'Fish Warrior' extreme fishing series starts Monday on National Geographic Channel
Following last Sunday's debut of the extreme fishing series "Monster Fish," the National Geographic Channel offers up another show in the popular genre. "Fish Warrior" follows adventurer and angler Jakub Vágner as he journeys on extreme fishing expeditions to the most remote regions of the world.
Premiering Monday at 9 p.m., the series follows Vágner he travels deep into the Amazon, searching both for the arapaima, which can weigh 400 pounds, as well as for the giant piraiba catfish, known to eat birds and monkeys. Vágner also visits Kenya’s Lake Turkana, where he seeks the 6-foot-long perch that makes the lake home and is a valuable but potentially deadly food source. Along the way, he meets the locals, observes their customs and hears surprising fishing legends.
Vágner, a lifelong adventure angler, holds many notable records, including one for catching 147 catfish in 40 hours and another for landing a 242-pound, 8-foot-long catfish on Italy's Po River. Vágner’s angling endeavors succeeded in proving the mass existence of catfish in the Czech Republic, and he is a passionate promoter of catch-and-release fishing.
The "Fish Warrior" series schedule and episode descriptions are after the jump.
Monday, July 26, 9 p.m.: Amazon Giant
Vágner treks deep into the Amazon in search of a river monster essentially unchanged since the Jurassic age -- the arapaima. These skilled predators can grow to massive proportions and eat just about anything, even snatching birds and monkeys from the water’s surface. It’s a grueling expedition, but after days of hiking, canoeing and camping in the jungle’s extreme environment, Vágner makes the catch of a lifetime, reeling in the biggest arapaima he’s ever seen -- a 10-foot-long specimen measuring nearly 5 feet in girth and weighing a whopping 325 pounds.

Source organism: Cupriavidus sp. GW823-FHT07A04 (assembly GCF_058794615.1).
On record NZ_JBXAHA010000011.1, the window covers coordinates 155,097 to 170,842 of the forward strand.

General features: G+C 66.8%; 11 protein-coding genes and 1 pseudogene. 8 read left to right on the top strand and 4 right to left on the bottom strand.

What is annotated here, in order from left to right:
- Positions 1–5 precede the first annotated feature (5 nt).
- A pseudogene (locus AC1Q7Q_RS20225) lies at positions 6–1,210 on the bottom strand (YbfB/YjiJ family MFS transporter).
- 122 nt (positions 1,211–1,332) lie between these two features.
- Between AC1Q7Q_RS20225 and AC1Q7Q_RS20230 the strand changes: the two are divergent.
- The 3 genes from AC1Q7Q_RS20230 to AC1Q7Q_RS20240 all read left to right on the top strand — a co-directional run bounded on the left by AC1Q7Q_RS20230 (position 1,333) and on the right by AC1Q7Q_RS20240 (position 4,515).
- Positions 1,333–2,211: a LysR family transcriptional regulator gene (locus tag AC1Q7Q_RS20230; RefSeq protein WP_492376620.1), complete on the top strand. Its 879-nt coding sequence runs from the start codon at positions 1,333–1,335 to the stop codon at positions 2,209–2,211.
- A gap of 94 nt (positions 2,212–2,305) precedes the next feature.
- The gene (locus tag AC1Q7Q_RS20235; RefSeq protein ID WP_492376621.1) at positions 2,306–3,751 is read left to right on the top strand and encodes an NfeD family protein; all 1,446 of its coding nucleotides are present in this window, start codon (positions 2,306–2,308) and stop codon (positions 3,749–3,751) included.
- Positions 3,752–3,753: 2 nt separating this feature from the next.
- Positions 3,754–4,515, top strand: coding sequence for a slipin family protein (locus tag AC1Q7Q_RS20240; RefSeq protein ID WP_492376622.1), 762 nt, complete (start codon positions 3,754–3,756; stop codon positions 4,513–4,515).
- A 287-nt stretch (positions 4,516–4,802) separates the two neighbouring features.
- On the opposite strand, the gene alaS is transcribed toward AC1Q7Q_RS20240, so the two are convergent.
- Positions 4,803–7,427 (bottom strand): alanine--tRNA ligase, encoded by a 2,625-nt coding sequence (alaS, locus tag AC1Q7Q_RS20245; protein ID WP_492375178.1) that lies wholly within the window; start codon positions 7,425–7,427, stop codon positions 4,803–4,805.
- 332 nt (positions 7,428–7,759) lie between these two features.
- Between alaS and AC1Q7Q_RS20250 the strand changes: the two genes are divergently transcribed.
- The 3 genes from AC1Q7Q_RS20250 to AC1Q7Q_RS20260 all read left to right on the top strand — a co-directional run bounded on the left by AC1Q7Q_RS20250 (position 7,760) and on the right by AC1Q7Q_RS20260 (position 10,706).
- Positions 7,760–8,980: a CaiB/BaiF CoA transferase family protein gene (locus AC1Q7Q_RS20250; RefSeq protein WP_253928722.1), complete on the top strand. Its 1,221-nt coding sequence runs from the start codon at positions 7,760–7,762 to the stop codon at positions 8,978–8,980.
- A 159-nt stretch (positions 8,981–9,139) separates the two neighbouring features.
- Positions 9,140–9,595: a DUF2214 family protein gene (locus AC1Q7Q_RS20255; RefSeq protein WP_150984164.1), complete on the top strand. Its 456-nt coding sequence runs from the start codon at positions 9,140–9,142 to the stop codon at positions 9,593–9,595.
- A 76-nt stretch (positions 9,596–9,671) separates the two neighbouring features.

Monday, August 2, 9 p.m.: Colossal Catfish
Vágner ventures into the world’s largest rainforest to go head-to-head with the giant piraiba catfish. These behemoths are one of the largest catfish on Earth, with some growing to nearly 12 feet long and weighing a scale-busting 440 pounds. They use their whisker-like appendages to search for food, and, though mainly preying on other fish, have been known to eat birds and monkeys -- local legends even tell of these powerful predators dragging fishermen to the river’s bottom. Vágner endures torrential rain and sleep deprivation to catch this mega catfish of the Amazon.
Monday, August 9, 9 p.m.: Nile Mammoth
Vágner travels by any means necessary in search of the Nile perch in Lake Turkana, Kenya. This megafish, which can grow to about 6 feet and weigh more than 400 pounds, could be a popular export for the country, except for concerns about a potential parasite that may make the perch dangerous to eat. Vágner is called in to catch a large specimen of the freshwater perch for scientists to examine and determine if there is in fact a deadly parasite problem. But extreme heat, wind and sandstorms make the journey treacherous and have Vágner struggling to push on.
Photo: Jakub Vágner is all smiles as he poses with a massive 8-foot-8-inch piraiba catfish he caught. Credit: NGT